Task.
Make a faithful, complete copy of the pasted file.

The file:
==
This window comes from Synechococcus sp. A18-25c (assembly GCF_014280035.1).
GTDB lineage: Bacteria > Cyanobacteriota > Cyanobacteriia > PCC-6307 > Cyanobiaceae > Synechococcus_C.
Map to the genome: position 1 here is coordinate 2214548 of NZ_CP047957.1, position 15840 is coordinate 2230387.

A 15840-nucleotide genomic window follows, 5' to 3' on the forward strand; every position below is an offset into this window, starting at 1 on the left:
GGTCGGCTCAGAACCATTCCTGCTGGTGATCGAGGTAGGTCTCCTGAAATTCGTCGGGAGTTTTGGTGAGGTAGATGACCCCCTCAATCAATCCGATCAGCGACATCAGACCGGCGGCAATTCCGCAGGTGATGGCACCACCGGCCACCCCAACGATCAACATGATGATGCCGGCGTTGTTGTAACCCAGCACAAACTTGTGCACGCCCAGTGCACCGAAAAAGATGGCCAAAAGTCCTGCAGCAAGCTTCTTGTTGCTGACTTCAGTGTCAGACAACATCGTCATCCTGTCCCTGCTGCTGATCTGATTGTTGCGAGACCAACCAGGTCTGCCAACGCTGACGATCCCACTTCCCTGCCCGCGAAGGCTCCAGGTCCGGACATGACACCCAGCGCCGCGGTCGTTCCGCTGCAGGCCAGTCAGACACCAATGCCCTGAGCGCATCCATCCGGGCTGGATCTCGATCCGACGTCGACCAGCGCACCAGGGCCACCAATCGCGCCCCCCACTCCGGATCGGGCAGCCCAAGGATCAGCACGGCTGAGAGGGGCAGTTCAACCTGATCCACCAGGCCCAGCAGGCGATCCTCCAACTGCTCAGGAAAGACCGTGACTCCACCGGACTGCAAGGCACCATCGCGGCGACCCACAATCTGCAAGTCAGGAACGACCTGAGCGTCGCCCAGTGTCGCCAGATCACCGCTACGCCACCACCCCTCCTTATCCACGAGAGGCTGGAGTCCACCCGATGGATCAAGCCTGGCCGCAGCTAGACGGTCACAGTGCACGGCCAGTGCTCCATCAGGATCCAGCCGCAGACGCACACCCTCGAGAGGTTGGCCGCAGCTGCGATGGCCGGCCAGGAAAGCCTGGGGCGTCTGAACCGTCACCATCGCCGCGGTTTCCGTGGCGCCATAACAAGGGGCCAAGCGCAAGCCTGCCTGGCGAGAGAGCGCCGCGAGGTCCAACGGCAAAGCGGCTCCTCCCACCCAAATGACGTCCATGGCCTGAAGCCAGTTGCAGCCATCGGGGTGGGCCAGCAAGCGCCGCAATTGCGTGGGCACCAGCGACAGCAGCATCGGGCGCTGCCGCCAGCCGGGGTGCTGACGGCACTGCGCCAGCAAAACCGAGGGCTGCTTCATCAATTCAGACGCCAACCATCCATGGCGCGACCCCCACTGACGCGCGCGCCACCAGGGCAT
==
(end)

This window comes from Synechococcus sp. A18-25c (assembly GCF_014280035.1).
GTDB lineage: Bacteria > Cyanobacteriota > Cyanobacteriia > PCC-6307 > Cyanobiaceae > Synechococcus_C.
Map to the genome: position 1 here is coordinate 2214548 of NZ_CP047957.1, position 15840 is coordinate 2230387.

A 15840-nucleotide genomic window follows, 5' to 3' on the forward strand; every position below is an offset into this window, starting at 1 on the left:
GGTCGGCTCAGAACCATTCCTGCTGGTGATCGAGGTAGGTCTCCTGAAATTCGTCGGGAGTTTTGGTGAGGTAGATGACCCCCTCAATCAATCCGATCAGCGACATCAGACCGGCGGCAATTCCGCAGGTGATGGCACCACCGGCCACCCCAACGATCAACATGATGATGCCGGCGTTGTTGTAACCCAGCACAAACTTGTGCACGCCCAGTGCACCGAAAAAGATGGCCAAAAGTCCTGCAGCAAGCTTCTTGTTGCTGACTTCAGTGTCAGACAACATCGTCATCCTGTCCCTGCTGCTGATCTGATTGTTGCGAGACCAACCAGGTCTGCCAACGCTGACGATCCCACTTCCCTGCCCGCGAAGGCTCCAGGTCCGGACATGACACCCAGCGCCGCGGTCGTTCCGCTGCAGGCCAGTCAGACACCAATGCCCTGAGCGCATCCATCCGGGCTGGATCTCGATCCGACGTCGACCAGCGCACCAGGGCCACCAATCGCGCCCCCCACTCCGGATCGGGCAGCCCAAGGATCAGCACGGCTGAGAGGGGCAGTTCAACCTGATCCACCAGGCCCAGCAGGCGATCCTCCAACTGCTCAGGAAAGACCGTGACTCCACCGGACTGCAAGGCACCATCGCGGCGACCCACAATCTGCAAGTCAGGAACGACCTGAGCGTCGCCCAGTGTCGCCAGATCACCGCTACGCCACCACCCCTCCTTATCCACGAGAGGCTGGAGTCCACCCGATGGATCAAGCCTGGCCGCAGCTAGACGGTCACAGTGCACGGCCAGTGCTCCATCAGGATCCAGCCGCAGACGCACACCCTCGAGAGGTTGGCCGCAGCTGCGATGGCCGGCCAGGAAAGCCTGGGGCGTCTGAACCGTCACCATCGCCGCGGTTTCCGTGGCGCCATAACAAGGGGCCAAGCGCAAGCCTGCCTGGCGAGAGAGCGCCGCGAGGTCCAACGGCAAAGCGGCTCCTCCCACCCAAATGACGTCCATGGCCTGAAGCCAGTTGCAGCCATCGGGGTGGGCCAGCAAGCGCCGCAATTGCGTGGGCACCAGCGACAGCAGCATCGGGCGCTGCCGCCAGCCGGGGTGCTGACGGCACTGCGCCAGCAAAACCGAGGGCTGCTTCATCAATTCAGACGCCAACCATCCATGGCGCGACCCCCACTGACGCGCGCGCCACCAGGGCAT